Global Health

Is 100 the new 80? Centenarians are becoming more common

A retired elderly couple take advantage of the late summer weather in the gardens at the Champs de Mars in Paris, August 26, 2013.  France's government, which has been meeting with labour union heads about retirement issues, neared a deal with trade unions on Monday to overhaul the pension system via a slight lengthening of working lives, union chiefs said, as Europe's number two economy sought to bring a spiralling deficit under control.  REUTERS/Charles Platiau   (FRANCE - Tags: SOCIETY POLITICS BUSINESS EMPLOYMENT) - PM1E98Q1CHJ01

The US has the highest absolute number of centenarians worldwide. Image: REUTERS/Charles Platiau

Katharina Buchholz
Data Journalist, Statista
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Global Health

  • Life expectancies around the world have been rising continuously – and so have the number of people living beyond 100.
  • This year, the United Nations predicts the number of centenarians will rise to 573,000 worldwide.
  • Japan is the country with the highest rate of centenarians, at 6 for every 10,000 people.

Living a long life is a common wish of many – and some might just get what they wish for. Life expectancies in developed and developing countries alike have been rising continuously, causing the number of people who live to 100 years to rise also.

This year, the United Nations expects the number of centenarians to rise to approximately 573,000 worldwide.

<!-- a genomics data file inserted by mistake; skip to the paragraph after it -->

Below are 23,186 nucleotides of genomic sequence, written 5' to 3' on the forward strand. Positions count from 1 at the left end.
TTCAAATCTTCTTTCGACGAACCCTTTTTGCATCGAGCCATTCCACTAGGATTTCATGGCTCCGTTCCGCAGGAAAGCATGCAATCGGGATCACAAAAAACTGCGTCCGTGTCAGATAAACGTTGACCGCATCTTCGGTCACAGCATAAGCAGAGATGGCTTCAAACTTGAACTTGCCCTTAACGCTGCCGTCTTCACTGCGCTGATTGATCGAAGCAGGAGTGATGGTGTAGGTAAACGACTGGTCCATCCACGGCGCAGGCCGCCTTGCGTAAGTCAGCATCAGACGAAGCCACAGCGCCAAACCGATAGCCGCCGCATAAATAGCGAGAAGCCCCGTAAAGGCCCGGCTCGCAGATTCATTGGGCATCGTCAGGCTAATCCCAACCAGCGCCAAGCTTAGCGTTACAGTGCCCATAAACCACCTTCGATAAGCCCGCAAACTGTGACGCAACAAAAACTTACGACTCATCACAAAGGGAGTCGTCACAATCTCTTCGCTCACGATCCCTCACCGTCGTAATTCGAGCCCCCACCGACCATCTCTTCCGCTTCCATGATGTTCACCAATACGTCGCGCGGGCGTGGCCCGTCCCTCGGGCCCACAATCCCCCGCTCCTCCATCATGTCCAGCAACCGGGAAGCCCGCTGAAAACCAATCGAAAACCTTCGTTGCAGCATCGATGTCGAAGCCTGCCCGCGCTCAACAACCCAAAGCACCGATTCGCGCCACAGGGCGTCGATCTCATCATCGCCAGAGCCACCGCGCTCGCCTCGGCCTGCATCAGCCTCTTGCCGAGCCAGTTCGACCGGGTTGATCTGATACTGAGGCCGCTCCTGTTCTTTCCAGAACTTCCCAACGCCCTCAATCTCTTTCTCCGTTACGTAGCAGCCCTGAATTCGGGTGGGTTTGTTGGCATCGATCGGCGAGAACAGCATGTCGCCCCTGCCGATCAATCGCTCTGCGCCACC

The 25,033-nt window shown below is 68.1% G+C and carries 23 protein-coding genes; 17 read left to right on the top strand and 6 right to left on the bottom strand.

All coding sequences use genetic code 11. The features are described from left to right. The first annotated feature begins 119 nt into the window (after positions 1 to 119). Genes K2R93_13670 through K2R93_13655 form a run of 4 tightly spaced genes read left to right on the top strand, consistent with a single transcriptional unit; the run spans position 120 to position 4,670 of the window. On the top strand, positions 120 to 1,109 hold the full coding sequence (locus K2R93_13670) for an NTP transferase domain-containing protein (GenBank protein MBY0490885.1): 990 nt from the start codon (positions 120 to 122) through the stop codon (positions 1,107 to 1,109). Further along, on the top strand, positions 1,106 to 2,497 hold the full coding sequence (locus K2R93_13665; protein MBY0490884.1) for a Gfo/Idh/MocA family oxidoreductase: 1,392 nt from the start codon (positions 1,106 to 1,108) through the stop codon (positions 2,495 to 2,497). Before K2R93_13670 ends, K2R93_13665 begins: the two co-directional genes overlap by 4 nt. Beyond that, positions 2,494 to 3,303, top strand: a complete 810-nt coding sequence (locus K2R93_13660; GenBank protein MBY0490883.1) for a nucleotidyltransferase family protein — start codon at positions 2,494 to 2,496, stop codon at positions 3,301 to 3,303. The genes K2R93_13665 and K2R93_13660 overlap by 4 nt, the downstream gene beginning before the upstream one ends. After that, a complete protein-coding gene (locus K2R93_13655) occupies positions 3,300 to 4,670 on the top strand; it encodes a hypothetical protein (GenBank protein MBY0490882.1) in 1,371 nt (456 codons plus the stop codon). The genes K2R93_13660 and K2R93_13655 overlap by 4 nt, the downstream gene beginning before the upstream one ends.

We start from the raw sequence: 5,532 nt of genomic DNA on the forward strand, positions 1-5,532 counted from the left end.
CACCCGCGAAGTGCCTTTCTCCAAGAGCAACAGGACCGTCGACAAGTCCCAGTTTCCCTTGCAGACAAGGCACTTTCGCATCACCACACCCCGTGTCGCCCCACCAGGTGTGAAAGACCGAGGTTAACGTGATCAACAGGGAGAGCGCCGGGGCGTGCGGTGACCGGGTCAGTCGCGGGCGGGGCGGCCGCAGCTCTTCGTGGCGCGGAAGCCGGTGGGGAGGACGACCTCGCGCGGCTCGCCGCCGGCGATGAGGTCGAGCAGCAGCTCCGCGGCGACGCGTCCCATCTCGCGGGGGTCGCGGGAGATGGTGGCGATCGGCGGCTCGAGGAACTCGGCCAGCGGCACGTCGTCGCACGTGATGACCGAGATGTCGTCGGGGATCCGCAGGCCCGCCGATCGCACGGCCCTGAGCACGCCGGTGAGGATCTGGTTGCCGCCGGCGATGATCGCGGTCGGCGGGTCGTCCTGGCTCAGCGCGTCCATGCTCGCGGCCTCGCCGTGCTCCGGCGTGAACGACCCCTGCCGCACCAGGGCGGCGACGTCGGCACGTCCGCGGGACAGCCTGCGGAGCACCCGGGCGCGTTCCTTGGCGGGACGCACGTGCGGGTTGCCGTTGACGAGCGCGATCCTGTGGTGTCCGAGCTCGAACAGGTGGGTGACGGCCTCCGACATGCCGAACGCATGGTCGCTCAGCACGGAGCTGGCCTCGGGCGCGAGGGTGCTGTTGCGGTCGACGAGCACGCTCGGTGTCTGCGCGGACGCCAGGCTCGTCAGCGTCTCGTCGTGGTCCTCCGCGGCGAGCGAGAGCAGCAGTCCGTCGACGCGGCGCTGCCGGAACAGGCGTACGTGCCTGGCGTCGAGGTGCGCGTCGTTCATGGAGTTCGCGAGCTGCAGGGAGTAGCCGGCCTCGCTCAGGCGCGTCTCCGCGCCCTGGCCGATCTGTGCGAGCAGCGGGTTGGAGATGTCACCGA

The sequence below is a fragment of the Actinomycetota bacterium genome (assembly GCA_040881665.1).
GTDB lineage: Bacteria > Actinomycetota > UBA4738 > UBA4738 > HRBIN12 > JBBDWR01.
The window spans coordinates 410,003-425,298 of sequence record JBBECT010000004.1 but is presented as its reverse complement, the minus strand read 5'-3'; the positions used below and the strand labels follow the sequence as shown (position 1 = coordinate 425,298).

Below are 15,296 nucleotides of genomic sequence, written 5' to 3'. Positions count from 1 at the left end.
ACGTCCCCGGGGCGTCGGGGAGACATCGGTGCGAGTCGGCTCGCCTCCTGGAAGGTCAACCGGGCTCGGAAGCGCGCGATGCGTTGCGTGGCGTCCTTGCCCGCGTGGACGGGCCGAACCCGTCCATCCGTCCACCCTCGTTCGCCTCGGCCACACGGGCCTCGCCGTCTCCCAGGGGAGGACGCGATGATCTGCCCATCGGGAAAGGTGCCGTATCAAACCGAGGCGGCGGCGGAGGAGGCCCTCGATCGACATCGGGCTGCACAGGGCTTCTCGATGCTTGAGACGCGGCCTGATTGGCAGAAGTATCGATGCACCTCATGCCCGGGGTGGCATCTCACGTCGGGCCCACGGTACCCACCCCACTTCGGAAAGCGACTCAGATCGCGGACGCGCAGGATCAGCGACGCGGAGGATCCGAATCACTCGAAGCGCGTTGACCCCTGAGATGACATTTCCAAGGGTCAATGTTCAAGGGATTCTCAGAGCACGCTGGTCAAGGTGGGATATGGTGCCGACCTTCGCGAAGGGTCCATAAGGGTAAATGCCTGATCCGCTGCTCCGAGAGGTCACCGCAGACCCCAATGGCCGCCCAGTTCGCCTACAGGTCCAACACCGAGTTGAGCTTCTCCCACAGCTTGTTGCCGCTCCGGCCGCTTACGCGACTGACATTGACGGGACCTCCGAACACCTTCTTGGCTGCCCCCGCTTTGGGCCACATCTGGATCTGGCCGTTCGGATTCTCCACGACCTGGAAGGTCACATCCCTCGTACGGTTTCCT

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The US has the highest absolute number of centenarians in the world, at 97,000. Japan comes second with 79,000 nationals who are 100 years or older, according to World Atlas. Japan is also where the world’s oldest person lives; Kane Tanaka, from the Fukuoka prefecture is 116 years old making her a so-called supercentenarian – a person living to or beyond the age of 110.

Japan is also the country with the highest rate of centenarians, with 6 for every 10,000 people. Uruguay, Hong Kong and Puerto Rico are home to high numbers of centenarians compared to population size as well.

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Life expectancies in developed and developing countries alike have been rising continuously. Image: United Nations via Statista
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